Some people believed New England Patriots coach Bill Belichick had fleeced Raiders managing general partner Al Davis when Belichick traded soon-to-be 30-year-old defensive lineman Richard Seymour to the Raiders for a 2011 first-round draft pick.
Many of those same critics now are touting Seymour, acquired in September 2009, as a primary reason for the Raiders' defensive success this season.
"Their front (four) is talented, deep and dictating the pace of games," said coach Mike Tomlin, whose Pittsburgh Steelers play the Raiders on Sunday. "I really think that the rest of their defense is riding an awesome wave created by the play of those men up front, led by Richard Seymour."
The Raiders boast the league's sixth-ranked defense at an average of 309.6 yards allowed per game. That's a dramatic improvement from the 361.9 figure last season, when the Raiders were 26th.
Many credit Seymour's play, especially the past three games, with spearheading the turnaround. Suddenly, their decision to re-sign him in the offseason to a one-year, $12.4 million contract seems prescient.
Seymour was part of the 2009 defense that struggled most games. There were times his immense talent materialized as he played all four positions on the line -- sometimes in the same game. But Raiders defensive line coach Mike Waufle said Seymour wasn't being used correctly.
Waufle interviewed Seymour at the NFL scouting combine in 2001, about two months before
Waufle, then in his first Raiders coaching stint, came away from the process convinced Seymour's natural position is defensive tackle. So, Seymour was moved inside soon after rejoining the Raiders this offseason.
"For the first time in his career, he's playing where he needed to play," said Waufle, who spent the past six seasons with the New York Giants. "And that's being able to be in that A gap and that B gap, on and off the guard and on and off the center.
"He's such a big, imposing figure that he can dominate a game from that position. He had to learn how to play it. It was new to him, a lot of the schemes. It took some time and development."
Fellow defensive tackle Tommy Kelly said Seymour now is able to rely upon his instincts and not get bogged down juggling the nuances of playing several positions.
"When you can just get in a spot and not worry about learning this and that -- he doesn't have to worry about (much)," Kelly said. "He doesn't have anything on his plate. He can just concentrate on his man, and he doesn't have too much of a problem with anybody."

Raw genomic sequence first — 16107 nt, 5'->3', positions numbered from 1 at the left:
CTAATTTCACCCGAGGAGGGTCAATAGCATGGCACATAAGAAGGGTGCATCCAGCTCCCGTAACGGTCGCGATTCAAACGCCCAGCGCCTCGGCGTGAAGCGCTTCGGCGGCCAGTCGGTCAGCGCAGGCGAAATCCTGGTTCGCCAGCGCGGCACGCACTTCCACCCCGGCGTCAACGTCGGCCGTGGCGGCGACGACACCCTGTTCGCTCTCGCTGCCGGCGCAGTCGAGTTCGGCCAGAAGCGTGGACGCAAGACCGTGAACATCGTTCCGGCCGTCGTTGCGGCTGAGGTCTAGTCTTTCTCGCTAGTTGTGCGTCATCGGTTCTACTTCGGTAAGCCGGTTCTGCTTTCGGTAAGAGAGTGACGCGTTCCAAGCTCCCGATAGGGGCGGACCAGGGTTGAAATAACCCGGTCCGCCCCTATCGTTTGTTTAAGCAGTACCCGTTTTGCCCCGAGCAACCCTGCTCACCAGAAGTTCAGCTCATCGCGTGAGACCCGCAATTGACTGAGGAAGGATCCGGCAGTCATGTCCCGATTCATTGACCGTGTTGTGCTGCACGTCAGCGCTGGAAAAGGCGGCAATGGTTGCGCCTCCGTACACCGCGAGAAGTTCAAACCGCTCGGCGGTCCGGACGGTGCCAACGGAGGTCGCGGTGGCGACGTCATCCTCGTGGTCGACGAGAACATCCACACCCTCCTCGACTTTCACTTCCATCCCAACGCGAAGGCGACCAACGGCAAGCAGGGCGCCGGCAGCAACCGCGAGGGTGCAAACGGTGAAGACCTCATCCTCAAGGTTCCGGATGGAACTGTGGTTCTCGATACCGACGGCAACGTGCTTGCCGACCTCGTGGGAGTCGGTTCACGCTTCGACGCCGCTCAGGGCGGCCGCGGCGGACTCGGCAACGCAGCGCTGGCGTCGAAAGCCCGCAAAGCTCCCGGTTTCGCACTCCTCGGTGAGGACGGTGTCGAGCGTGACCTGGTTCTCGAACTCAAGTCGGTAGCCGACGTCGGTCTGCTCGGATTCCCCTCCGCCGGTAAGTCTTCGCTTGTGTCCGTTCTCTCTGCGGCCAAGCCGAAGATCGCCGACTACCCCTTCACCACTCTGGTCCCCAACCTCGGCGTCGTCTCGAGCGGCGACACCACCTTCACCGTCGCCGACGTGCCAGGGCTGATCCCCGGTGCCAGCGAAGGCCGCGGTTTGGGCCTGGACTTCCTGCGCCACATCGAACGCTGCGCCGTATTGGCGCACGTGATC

Seymour's rare combination of size, speed, strength and smarts compels teams to double-team him. In turn, players such as Kelly, the defensive ends and middle linebacker Rolando McClain are in better position to make plays.
Seymour, 31, said it took him awhile to find his comfort zone after joining the Raiders. Not only was he switching teams, but he also was moving from the East Coast and learning a new scheme.
"I was feeling my way around, just taking the time to know my teammates, the coaching staff and the philosophy, and working my way to where I could be effective," Seymour said. "Obviously, with another year under my belt it has definitely paid dividends."
Raiders defensive coordinator John Marshall said Seymour is playing at an impressive level.
"I don't like to compare players," Marshall said, "but he's playing really high-level football. He's been very productive. What's really more important is, if he's not making the play, he's pushing the play to somebody else."
Steelers quarterback Ben Roethlisberger thinks Seymour, 6-foot-6 and 310 pounds, is playing as well as he has at any point in his career, which includes five Pro Bowl selections.
"The film that we've broken down, he's playing the best football of his career," Roethlisberger said. "I don't mean that as any disrespect to how he was playing before, but he would be my choice for MVP of, at least, that defense. He's wreaking havoc on everybody and everything, and he seems to be rejuvenated."
Raiders (5-4) at Pittsburgh (6-3), 10 a.m., CBS